You need “YOU” time. Time to reflect, recuperate, regenerate. If you are continually taking care of the needs of others, you are like a faucet that never turns off. The water just keeps flowing and flowing out of the tank, and the tank eventually runs dry.
When the tank runs dry, you may start to resent the people you are trying to please or take care of. That’s not because they did anything to you, it’s because you haven’t given yourself enough respect to say “no” and claim some space.
That energy, continually moving outward to serve others, gets out of balance and actually creates the opposite effect. Now, you are exhausted and frustrated, and your ability to be there for others is diminished.
This is a perfect illustration of the principle of Yin and Yang. In Chinese Medicine, we say that anytime something becomes too excessively Yang, it will transform to Yin, and vice versa. If you are excessively doing, doing, doing (which is a Yang state of continualy movement and activity), you eventually wear out and — whether you like it or not — Yin takes over and you have to stop, you are exhausted. The opposite is also true. Being withdrawn and isolated all the time (a Yin state) will lead to agitation, restlessness, and even aggressiveness (a Yang state).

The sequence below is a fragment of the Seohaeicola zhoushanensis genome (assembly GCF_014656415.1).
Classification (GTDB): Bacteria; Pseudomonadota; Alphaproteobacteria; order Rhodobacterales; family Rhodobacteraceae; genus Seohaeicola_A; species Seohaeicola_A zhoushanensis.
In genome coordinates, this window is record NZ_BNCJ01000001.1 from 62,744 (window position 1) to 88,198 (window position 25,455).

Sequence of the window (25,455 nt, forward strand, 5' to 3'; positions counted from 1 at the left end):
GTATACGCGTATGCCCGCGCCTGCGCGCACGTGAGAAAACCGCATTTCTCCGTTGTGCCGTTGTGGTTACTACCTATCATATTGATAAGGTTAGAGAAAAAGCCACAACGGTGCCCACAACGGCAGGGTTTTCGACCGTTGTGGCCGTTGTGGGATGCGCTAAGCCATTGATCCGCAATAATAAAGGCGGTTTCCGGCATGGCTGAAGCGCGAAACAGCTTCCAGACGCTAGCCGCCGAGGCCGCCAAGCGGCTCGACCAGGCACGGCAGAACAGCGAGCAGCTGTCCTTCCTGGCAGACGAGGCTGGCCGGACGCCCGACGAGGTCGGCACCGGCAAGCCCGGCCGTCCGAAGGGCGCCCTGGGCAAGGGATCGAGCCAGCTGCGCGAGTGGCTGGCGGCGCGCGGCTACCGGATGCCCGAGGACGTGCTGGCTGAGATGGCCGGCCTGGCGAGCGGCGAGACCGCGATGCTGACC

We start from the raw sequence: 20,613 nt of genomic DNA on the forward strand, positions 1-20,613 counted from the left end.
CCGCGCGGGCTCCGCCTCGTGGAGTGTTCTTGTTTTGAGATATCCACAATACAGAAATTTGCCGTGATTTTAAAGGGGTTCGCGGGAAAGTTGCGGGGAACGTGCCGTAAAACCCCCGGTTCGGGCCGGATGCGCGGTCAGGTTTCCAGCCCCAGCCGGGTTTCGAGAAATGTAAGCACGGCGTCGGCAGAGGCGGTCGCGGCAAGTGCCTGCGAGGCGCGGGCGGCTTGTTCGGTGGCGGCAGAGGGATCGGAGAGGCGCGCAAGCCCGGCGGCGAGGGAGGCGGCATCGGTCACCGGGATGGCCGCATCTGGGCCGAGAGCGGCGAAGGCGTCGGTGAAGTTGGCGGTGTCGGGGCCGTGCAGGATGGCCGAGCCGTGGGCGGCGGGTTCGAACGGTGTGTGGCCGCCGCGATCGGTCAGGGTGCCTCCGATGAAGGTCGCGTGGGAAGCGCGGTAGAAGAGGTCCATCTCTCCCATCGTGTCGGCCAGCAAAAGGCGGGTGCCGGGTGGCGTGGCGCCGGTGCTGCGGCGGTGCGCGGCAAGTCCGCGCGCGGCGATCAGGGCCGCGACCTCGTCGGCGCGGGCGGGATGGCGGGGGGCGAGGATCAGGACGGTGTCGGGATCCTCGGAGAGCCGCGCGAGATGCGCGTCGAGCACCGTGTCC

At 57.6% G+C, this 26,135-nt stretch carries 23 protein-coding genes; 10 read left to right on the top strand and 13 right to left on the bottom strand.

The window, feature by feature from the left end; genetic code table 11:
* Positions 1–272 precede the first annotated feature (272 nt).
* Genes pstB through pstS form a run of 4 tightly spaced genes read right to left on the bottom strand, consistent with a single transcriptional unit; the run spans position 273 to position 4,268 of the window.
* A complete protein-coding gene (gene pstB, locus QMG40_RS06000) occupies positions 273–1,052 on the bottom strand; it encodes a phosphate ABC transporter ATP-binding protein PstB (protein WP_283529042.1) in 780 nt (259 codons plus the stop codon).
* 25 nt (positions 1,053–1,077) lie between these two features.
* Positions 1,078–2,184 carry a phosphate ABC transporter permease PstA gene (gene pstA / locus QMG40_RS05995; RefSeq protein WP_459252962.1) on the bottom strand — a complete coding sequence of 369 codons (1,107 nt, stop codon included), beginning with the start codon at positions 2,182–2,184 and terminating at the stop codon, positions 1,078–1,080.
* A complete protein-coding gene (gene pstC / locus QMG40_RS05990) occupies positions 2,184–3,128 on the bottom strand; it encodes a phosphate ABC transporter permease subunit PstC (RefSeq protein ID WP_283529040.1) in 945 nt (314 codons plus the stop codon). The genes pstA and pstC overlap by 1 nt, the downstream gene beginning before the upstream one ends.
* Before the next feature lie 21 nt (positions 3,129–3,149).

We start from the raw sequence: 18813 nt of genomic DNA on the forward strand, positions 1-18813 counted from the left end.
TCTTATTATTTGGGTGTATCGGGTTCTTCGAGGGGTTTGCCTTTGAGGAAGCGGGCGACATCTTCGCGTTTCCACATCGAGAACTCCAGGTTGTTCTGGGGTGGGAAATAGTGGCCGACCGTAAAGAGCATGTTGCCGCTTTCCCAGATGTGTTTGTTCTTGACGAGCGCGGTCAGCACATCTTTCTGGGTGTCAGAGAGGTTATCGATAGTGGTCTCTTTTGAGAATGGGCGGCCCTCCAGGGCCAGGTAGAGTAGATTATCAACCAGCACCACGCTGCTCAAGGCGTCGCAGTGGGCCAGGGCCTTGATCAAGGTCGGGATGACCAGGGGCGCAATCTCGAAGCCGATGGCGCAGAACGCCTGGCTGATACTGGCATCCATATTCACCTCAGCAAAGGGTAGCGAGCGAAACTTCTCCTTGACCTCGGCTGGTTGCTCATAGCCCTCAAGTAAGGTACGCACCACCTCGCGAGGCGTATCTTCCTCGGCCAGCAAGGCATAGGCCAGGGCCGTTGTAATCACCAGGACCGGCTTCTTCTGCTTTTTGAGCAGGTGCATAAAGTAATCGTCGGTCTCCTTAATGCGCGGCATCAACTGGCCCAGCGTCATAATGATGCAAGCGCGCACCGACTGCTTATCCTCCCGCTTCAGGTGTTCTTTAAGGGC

If you are feeling tired and depleted, by all means, claim some extra time and rest. Be alone. Say “no” to that social engagement you would usually agree to attend. Say “no” when that coworker asks a favor for you to work overtime to help them. Say “no” to the next thing that makes you feel like you might be over-committing yourself. Say “no” to staying up until 1am watching that TV show instead of going to bed early and resting.
By claiming that time and space for yourself, to rest and recuperate, you’ll be gathering your energies towards your own center, where they are then directed towards restorative, regenerative processes.
Follow these three steps, and you’ll find an ever-increasing sense of vitality, inspiration, and creativity. These are the keys to living a full, healthy, vibrant life and overcoming any situation of dis-ease.